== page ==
Disability charities are threatening to challenge the government’s Budget in the courts on the grounds that the Treasury had not considered its impact on disabled people.
The Disability Alliance and the Disability Law Service are to seek a judicial review of the proposals.
Under the Equality Act 2010, public bodies are legally obliged to give due consideration to their duty to promote disability equality when carrying out their functions.
However, on BBC Radio 4’s Today programme yesterday, Treasury minister Mark Hoban refused five times to confirm that the government had undertaken an impact assessment of the Budget’s effect on disabled people.
Vanessa Stanislas, the Disability Alliance’s chief executive, said: “Disabled people and other disadvantaged groups require greater support from government services and benefits.
“To hear that the government announced the Budget without considering whether disabled people will be disproportionately affected by cuts to public spending and benefit reform is deeply alarming.”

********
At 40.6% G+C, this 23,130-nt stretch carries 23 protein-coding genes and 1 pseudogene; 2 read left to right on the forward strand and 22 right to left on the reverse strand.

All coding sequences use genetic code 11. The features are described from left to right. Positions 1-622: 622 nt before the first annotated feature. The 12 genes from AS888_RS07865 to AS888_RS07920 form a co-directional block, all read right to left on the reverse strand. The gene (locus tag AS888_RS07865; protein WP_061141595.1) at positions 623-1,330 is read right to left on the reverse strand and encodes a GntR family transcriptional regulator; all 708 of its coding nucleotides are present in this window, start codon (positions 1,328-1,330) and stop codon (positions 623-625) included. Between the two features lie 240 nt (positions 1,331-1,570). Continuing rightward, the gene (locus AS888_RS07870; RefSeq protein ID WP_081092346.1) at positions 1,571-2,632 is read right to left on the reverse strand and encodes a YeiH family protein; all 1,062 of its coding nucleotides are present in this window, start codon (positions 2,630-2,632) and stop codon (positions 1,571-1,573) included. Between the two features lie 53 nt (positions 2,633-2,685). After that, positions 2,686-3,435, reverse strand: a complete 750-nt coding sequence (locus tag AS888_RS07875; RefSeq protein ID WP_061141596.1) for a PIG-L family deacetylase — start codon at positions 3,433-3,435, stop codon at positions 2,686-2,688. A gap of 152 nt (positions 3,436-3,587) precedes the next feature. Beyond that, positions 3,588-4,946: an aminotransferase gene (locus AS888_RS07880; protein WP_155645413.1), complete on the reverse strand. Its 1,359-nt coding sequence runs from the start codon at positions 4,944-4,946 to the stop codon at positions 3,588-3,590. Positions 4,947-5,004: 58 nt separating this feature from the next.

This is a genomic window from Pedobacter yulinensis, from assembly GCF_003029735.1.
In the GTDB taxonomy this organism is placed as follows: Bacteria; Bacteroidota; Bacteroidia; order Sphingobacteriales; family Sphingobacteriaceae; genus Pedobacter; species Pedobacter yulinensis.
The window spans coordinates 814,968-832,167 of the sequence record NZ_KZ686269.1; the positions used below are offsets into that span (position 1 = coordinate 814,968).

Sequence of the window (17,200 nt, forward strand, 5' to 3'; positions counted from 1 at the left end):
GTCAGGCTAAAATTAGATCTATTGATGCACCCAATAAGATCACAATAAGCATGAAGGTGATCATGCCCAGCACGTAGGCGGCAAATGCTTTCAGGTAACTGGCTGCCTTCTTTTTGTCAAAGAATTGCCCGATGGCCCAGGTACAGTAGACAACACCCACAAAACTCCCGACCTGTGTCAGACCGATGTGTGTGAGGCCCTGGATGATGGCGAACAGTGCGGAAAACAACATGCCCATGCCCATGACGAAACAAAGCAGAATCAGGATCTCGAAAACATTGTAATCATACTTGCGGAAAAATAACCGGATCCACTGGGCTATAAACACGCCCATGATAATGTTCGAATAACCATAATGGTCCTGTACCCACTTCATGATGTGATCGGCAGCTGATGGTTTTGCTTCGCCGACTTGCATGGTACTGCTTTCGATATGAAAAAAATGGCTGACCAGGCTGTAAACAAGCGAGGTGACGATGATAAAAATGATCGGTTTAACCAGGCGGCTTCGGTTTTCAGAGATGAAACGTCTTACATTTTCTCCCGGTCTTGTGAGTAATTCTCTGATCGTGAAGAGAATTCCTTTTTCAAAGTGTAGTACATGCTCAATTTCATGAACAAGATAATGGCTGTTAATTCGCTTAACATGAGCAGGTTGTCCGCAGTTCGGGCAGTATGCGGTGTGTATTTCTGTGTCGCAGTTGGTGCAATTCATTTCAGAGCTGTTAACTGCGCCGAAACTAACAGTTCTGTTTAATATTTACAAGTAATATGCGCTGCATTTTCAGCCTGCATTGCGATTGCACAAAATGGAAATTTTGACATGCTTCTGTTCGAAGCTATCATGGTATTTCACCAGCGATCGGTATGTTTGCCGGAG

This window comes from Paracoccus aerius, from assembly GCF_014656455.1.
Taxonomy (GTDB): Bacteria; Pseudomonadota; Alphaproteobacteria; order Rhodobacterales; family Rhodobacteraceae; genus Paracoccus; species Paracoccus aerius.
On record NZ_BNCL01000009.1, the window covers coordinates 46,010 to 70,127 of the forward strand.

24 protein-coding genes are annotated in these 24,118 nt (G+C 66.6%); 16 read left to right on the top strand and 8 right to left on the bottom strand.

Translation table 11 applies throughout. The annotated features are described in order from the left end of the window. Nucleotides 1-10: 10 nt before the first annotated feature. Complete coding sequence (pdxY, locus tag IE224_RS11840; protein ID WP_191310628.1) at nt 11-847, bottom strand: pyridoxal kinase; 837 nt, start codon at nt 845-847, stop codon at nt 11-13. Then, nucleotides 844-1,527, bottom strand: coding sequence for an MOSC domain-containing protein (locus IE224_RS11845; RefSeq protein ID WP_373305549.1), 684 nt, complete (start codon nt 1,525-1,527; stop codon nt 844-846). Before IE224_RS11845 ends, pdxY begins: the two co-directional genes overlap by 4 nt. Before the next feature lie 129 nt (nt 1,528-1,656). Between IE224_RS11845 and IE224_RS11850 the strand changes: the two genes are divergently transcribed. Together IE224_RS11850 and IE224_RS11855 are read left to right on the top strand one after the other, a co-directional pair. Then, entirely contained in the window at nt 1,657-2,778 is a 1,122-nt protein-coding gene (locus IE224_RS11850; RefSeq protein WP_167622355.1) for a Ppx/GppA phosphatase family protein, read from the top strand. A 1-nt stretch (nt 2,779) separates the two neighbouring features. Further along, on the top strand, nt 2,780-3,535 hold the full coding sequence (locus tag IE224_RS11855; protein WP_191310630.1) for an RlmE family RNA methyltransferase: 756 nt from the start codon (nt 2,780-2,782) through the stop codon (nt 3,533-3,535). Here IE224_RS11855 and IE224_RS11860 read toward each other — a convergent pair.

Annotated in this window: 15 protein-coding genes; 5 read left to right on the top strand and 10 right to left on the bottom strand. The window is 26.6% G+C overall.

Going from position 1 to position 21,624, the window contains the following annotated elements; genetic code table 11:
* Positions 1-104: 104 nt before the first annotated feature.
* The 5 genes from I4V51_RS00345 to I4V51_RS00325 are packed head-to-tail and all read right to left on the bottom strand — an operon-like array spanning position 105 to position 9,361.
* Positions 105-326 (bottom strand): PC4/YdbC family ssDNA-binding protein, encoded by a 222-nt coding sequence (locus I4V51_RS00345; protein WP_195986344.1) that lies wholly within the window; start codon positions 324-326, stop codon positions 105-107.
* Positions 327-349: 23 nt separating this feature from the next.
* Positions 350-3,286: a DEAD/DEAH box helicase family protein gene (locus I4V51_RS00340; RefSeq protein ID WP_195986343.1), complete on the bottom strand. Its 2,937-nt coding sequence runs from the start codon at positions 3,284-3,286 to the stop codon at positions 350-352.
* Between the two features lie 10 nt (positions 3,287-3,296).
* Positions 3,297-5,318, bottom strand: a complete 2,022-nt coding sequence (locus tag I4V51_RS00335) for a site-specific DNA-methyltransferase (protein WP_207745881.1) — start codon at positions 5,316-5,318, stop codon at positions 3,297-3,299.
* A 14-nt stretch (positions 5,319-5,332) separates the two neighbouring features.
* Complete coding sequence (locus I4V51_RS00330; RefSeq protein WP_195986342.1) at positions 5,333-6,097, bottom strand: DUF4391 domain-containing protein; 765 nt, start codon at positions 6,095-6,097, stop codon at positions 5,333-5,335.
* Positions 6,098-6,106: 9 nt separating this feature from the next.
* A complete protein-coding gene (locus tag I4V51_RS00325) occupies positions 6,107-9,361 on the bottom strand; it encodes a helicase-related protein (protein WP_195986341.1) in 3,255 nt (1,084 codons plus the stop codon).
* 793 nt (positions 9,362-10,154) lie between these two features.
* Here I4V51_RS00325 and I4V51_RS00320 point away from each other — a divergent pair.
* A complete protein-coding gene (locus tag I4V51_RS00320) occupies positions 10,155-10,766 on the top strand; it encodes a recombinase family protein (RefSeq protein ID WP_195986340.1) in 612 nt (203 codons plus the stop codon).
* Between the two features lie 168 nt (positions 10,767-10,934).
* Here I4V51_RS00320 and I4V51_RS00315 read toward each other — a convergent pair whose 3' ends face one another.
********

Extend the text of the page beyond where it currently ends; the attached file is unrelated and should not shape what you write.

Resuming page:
The Budget is already facing a legal challenge from women’s equality charity, the Fawcett Society, which has accused the Treasury of failing to consider its disproportionate impact on women.
A Treasury spokesperson said: “Departments consider the impact of the Budget measures on gender, race and disability as they develop and implement the policies. This is in line with their legal obligations.”
Yesterday, the Institute of Fiscal Studies branded the budget “regressive” and social care experts said it would put a strain on services.
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